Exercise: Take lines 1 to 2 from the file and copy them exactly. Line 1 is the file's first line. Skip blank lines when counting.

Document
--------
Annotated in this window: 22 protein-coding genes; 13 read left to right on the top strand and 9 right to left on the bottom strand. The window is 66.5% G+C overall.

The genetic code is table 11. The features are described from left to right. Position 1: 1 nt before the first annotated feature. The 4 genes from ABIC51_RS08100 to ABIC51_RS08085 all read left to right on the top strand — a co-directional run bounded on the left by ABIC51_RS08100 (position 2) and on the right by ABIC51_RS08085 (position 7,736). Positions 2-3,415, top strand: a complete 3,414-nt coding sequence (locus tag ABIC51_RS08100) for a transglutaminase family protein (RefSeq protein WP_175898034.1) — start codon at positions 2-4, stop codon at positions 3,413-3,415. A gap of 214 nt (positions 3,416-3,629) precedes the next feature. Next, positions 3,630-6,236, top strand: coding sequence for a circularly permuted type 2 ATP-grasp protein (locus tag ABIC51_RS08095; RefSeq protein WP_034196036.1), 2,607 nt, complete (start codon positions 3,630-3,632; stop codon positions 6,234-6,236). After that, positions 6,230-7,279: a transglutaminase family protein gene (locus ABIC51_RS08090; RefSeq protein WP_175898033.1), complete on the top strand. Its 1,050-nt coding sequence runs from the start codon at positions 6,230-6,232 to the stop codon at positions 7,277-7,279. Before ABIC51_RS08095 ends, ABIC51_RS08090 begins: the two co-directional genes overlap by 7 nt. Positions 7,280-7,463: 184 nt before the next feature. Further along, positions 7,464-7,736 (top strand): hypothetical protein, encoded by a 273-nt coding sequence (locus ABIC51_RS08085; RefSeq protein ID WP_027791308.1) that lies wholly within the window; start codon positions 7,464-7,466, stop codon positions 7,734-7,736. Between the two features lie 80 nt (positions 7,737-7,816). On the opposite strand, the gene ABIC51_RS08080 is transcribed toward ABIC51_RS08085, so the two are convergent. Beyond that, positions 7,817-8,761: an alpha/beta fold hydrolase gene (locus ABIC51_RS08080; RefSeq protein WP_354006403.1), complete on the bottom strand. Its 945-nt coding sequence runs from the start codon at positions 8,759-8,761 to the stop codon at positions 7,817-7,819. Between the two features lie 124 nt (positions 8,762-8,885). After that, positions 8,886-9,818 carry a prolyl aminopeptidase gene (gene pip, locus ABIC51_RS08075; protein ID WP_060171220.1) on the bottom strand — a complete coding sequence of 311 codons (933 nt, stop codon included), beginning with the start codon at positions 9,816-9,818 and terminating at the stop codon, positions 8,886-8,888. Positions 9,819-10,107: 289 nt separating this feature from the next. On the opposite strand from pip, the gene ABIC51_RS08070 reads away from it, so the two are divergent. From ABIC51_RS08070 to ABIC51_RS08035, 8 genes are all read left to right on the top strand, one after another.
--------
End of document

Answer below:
Annotated in this window: 22 protein-coding genes; 13 read left to right on the top strand and 9 right to left on the bottom strand. The window is 66.5% G+C overall.

The genetic code is table 11. The features are described from left to right. Position 1: 1 nt before the first annotated feature. The 4 genes from ABIC51_RS08100 to ABIC51_RS08085 all read left to right on the top strand — a co-directional run bounded on the left by ABIC51_RS08100 (position 2) and on the right by ABIC51_RS08085 (position 7,736). Positions 2-3,415, top strand: a complete 3,414-nt coding sequence (locus tag ABIC51_RS08100) for a transglutaminase family protein (RefSeq protein WP_175898034.1) — start codon at positions 2-4, stop codon at positions 3,413-3,415. A gap of 214 nt (positions 3,416-3,629) precedes the next feature. Next, positions 3,630-6,236, top strand: coding sequence for a circularly permuted type 2 ATP-grasp protein (locus tag ABIC51_RS08095; RefSeq protein WP_034196036.1), 2,607 nt, complete (start codon positions 3,630-3,632; stop codon positions 6,234-6,236). After that, positions 6,230-7,279: a transglutaminase family protein gene (locus ABIC51_RS08090; RefSeq protein WP_175898033.1), complete on the top strand. Its 1,050-nt coding sequence runs from the start codon at positions 6,230-6,232 to the stop codon at positions 7,277-7,279. Before ABIC51_RS08095 ends, ABIC51_RS08090 begins: the two co-directional genes overlap by 7 nt. Positions 7,280-7,463: 184 nt before the next feature. Further along, positions 7,464-7,736 (top strand): hypothetical protein, encoded by a 273-nt coding sequence (locus ABIC51_RS08085; RefSeq protein ID WP_027791308.1) that lies wholly within the window; start codon positions 7,464-7,466, stop codon positions 7,734-7,736. Between the two features lie 80 nt (positions 7,737-7,816). On the opposite strand, the gene ABIC51_RS08080 is transcribed toward ABIC51_RS08085, so the two are convergent. Beyond that, positions 7,817-8,761: an alpha/beta fold hydrolase gene (locus ABIC51_RS08080; RefSeq protein WP_354006403.1), complete on the bottom strand. Its 945-nt coding sequence runs from the start codon at positions 8,759-8,761 to the stop codon at positions 7,817-7,819. Between the two features lie 124 nt (positions 8,762-8,885). After that, positions 8,886-9,818 carry a prolyl aminopeptidase gene (gene pip, locus ABIC51_RS08075; protein ID WP_060171220.1) on the bottom strand — a complete coding sequence of 311 codons (933 nt, stop codon included), beginning with the start codon at positions 9,816-9,818 and terminating at the stop codon, positions 8,886-8,888. Positions 9,819-10,107: 289 nt separating this feature from the next. On the opposite strand from pip, the gene ABIC51_RS08070 reads away from it, so the two are divergent. From ABIC51_RS08070 to ABIC51_RS08035, 8 genes are all read left to right on the top strand, one after another.